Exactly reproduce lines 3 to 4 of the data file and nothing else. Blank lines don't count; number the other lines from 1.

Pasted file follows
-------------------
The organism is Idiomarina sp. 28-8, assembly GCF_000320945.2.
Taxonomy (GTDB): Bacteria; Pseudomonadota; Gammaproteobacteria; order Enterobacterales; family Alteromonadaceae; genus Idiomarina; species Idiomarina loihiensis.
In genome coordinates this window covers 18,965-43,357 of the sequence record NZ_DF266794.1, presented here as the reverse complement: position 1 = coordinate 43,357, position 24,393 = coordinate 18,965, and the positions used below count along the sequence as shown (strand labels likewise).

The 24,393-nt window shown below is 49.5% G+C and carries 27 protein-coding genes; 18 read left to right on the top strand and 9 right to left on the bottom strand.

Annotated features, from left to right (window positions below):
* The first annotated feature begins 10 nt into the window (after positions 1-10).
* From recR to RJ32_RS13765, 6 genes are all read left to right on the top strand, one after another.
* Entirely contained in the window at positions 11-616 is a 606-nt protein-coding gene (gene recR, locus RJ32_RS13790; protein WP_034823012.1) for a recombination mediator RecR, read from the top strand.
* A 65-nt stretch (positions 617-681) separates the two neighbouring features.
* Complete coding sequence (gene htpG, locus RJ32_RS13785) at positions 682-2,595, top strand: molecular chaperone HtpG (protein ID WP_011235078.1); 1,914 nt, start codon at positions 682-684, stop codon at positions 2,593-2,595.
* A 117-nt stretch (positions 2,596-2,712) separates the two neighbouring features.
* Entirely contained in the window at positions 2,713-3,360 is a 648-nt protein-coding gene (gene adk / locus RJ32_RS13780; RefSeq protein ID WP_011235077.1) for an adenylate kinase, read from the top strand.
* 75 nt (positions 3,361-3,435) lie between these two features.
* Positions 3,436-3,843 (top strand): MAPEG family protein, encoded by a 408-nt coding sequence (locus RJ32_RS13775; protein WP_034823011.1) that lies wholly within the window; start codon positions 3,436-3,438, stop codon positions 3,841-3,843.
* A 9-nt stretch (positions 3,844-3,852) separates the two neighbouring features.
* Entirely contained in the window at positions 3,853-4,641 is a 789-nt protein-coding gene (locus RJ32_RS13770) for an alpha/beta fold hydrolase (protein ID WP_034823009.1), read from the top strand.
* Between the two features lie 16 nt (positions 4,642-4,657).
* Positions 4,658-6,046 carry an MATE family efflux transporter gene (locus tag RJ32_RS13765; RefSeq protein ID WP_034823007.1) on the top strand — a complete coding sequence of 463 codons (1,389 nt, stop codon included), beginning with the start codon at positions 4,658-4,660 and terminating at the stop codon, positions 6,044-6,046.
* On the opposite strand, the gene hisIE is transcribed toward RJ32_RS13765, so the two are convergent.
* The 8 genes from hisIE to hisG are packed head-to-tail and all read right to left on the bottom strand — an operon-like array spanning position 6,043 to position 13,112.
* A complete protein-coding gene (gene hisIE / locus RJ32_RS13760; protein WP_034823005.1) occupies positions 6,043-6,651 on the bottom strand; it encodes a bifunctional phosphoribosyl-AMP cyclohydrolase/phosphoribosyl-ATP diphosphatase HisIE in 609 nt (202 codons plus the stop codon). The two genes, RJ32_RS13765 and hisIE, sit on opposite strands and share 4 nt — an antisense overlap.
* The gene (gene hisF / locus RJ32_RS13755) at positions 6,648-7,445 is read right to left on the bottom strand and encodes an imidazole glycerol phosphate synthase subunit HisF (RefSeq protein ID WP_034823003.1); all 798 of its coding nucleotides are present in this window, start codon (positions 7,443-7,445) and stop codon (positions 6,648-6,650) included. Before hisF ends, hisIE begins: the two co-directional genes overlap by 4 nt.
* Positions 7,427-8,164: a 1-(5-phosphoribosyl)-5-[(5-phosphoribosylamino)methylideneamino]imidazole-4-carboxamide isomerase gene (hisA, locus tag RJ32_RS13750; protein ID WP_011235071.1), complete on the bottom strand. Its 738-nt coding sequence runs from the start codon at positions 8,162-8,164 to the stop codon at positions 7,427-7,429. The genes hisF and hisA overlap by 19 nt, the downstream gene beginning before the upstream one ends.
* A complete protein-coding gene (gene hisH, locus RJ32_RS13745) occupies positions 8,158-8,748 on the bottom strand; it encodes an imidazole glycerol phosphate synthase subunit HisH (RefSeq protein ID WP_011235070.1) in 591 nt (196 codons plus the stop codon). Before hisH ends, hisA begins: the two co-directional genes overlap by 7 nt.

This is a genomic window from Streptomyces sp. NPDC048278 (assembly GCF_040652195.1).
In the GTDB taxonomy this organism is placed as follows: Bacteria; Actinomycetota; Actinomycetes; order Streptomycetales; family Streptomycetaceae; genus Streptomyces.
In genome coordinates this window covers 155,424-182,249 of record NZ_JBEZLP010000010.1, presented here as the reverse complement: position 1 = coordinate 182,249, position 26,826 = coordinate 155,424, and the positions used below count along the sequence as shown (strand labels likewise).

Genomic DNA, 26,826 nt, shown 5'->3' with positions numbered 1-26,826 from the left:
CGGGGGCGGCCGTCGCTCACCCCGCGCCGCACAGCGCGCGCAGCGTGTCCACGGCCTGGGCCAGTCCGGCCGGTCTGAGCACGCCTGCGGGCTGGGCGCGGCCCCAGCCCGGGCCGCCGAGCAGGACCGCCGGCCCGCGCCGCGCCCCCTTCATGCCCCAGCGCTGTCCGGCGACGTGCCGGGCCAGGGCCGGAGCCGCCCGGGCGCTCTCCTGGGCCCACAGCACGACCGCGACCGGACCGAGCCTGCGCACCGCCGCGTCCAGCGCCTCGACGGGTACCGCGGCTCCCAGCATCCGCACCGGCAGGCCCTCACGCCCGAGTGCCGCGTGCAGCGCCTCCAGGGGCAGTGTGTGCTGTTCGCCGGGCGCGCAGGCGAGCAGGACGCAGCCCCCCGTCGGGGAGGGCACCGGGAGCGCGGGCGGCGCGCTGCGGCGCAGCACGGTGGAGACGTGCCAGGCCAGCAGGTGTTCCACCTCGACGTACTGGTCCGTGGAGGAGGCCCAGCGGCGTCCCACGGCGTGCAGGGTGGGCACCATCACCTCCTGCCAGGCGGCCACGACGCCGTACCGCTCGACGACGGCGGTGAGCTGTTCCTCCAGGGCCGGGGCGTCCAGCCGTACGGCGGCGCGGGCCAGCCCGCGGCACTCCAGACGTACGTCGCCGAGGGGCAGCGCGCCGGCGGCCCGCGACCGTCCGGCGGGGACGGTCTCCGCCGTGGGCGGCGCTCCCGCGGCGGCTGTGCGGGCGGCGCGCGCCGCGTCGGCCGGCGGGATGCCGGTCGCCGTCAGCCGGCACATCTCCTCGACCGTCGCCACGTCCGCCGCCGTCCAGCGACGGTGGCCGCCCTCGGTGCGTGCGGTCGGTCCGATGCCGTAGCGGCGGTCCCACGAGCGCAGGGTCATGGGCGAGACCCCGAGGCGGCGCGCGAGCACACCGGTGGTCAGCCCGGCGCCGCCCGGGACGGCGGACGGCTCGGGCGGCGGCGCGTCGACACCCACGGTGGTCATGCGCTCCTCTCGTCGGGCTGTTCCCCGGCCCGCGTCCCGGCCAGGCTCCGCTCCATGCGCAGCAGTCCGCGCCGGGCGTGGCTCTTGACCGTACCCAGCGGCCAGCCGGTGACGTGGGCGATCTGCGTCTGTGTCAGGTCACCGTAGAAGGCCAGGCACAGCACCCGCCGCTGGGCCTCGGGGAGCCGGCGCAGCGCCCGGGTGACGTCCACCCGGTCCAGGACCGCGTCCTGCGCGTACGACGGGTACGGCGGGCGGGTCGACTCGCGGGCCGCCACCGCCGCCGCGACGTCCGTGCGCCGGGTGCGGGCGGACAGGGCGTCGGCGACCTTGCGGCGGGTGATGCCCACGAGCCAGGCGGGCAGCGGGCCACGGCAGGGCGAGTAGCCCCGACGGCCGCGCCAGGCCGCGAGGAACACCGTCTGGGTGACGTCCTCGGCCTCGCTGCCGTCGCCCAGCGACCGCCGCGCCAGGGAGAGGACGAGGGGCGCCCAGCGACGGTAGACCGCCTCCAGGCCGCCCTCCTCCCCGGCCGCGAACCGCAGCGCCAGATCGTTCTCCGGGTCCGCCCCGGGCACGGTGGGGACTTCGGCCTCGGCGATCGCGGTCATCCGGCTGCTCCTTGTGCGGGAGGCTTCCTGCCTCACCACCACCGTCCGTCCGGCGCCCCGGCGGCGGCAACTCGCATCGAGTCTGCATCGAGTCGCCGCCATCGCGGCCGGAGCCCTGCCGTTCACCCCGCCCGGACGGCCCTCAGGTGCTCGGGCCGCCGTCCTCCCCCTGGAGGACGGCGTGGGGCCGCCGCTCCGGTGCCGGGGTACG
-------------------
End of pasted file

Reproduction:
In genome coordinates this window covers 18,965-43,357 of the sequence record NZ_DF266794.1, presented here as the reverse complement: position 1 = coordinate 43,357, position 24,393 = coordinate 18,965, and the positions used below count along the sequence as shown (strand labels likewise).

The 24,393-nt window shown below is 49.5% G+C and carries 27 protein-coding genes; 18 read left to right on the top strand and 9 right to left on the bottom strand.